Linked by Thom Holwerda on Fri 22nd Jul 2011 21:03 UTC, submitted by fran
Linux "Lightweight Portable Security (LPS), created by USA's Department of Defense, is a small Linux live CD focusing on privacy and security, for this reason, it boots from a CD and executes from RAM, providing a web browser, a file manager and some interesing tools. LPS-Public turns an untrusted system into a trusted network client." Complete with backdoor so they can spy on all of us I'm sure!1!!
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RE: You feel it is not secure?
by Morgan on Sun 24th Jul 2011 08:53 UTC in reply to "You feel it is not secure?"
Member since:

The only issue I think it might have with security is the fact that it uses proprietary binary software. The article mentions Flash 10.3 and the Nvidia binary driver, and there may be more. Since the source code for those binary-only blobs cannot be vetted, I would suspect them of being possible vectors for intrusion before the open source parts. If I remember correctly Flash was a successful vector in at least one Pwn2Own contest. That said, I think it's highly unlikely given the overall focus on keeping the distro secure.

Reply Parent Score: 3

Bill Shooter of Bul Member since:

Those kinds of binary blobs are way too obvious. I would expect more of the NSA. The best kind of attack are those that can have their source reviewed by people and not be detected.

Reply Parent Score: 2

Clinton Member since:

I agree with your sentiment that all open source software would be better, but in some scenarios it just isn't feasible. For example, the Nouveau open source drivers don't support DisplayPort monitors or multiple video cards.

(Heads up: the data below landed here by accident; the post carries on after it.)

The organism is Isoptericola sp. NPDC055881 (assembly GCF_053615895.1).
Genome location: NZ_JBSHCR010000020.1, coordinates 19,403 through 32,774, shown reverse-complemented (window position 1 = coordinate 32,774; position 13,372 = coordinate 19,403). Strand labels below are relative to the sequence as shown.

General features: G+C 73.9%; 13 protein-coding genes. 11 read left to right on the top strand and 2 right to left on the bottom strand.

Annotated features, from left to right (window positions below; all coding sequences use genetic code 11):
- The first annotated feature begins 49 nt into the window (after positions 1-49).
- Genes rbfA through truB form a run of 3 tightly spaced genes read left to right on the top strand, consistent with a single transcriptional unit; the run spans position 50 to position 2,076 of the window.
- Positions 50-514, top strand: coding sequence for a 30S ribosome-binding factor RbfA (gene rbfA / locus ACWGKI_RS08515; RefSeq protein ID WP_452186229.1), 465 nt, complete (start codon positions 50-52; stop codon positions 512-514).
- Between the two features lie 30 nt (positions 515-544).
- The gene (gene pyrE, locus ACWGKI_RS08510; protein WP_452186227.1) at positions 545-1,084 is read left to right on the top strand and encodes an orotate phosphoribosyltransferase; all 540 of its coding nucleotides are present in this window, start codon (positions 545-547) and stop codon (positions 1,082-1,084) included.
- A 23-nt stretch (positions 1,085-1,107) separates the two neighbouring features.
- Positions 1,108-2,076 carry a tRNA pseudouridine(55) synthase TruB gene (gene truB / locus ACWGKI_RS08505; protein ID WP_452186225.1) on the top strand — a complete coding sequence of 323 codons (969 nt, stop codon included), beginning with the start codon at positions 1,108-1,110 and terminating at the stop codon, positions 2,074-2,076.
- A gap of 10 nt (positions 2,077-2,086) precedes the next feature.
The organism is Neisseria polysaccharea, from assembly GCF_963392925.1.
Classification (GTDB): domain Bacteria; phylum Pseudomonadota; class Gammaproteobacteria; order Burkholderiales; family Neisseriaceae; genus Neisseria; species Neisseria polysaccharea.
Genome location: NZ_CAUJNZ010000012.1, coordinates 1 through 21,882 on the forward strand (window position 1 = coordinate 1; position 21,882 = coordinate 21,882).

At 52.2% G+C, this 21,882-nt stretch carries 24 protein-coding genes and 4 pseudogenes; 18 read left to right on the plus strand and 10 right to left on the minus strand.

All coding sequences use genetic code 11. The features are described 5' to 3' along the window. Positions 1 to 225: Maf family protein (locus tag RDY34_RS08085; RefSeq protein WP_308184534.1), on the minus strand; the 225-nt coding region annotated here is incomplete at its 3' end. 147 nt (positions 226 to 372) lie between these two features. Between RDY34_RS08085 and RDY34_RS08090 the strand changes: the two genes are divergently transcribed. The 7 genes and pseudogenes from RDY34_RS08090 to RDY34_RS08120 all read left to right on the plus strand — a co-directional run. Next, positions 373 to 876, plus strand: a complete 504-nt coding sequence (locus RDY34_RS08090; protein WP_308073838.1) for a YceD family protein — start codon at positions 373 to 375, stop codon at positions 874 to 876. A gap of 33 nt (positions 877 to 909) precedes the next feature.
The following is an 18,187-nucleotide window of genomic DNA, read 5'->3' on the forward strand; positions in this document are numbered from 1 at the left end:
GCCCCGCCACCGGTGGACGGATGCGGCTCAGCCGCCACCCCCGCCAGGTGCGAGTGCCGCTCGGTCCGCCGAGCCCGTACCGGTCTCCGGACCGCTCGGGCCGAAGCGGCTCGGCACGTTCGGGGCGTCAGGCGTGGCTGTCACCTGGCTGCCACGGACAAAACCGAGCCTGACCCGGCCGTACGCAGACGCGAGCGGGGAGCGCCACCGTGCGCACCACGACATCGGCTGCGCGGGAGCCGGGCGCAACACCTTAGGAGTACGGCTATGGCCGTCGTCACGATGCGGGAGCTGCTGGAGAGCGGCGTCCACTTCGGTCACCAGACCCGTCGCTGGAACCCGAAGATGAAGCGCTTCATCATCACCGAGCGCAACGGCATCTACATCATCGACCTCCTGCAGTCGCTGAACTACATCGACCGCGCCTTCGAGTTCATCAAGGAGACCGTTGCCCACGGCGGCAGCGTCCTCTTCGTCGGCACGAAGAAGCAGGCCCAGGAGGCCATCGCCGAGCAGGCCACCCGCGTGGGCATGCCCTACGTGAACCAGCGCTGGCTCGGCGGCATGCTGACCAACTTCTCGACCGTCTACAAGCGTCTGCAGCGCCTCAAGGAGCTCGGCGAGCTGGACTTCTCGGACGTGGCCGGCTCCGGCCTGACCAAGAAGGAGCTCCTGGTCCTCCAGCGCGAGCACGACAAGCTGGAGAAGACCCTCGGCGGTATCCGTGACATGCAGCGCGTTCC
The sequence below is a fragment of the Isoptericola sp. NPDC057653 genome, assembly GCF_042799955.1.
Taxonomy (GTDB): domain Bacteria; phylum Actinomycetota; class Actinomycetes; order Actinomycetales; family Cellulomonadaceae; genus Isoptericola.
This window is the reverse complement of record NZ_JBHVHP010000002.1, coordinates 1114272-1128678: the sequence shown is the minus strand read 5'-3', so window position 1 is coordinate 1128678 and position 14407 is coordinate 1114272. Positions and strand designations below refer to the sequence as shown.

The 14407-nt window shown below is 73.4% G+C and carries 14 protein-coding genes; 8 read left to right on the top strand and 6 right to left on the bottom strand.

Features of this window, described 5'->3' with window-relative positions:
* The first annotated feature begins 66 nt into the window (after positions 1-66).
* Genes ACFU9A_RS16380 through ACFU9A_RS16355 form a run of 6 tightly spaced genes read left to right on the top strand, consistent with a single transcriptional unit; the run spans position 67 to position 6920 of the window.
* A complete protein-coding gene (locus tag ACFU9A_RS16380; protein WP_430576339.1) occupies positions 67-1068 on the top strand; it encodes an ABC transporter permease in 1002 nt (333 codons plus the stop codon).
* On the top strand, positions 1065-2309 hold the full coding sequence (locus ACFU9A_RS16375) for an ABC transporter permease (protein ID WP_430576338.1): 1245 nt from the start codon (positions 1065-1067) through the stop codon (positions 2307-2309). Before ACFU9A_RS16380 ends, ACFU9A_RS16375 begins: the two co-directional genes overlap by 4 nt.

Edited 2011-07-26 06:37 UTC

Reply Parent Score: 2

Morgan Member since:

Huh? I never said "all open source software would be better", nor do I feel that way, at least in the context you provide. My point was that open source software can be fully vetted, whereas proprietary binary software cannot. Therefore, in the context of this article, I feel there are some unavoidable security weak points due to the use of closed-source software.

As far as whether open source or proprietary software is a better choice for usability, that is left up to the particular user. My own experience has been that there are some applications that just don't have a superior F/OSS counterpart yet. Until there is a better open source version, I'm stuck using the proprietary one if I want full functionality. Thankfully, that is a rare condition.

EDIT: And my sleep deprived brain just realized what you actually meant, that for this particular distro, fully open source would be better but may not be feasible due to the very limitations I just blathered about above. Sorry about that!

I'm going to bed now; no more sleepy-posting I promise.

Edited 2011-07-26 07:14 UTC

Reply Parent Score: 2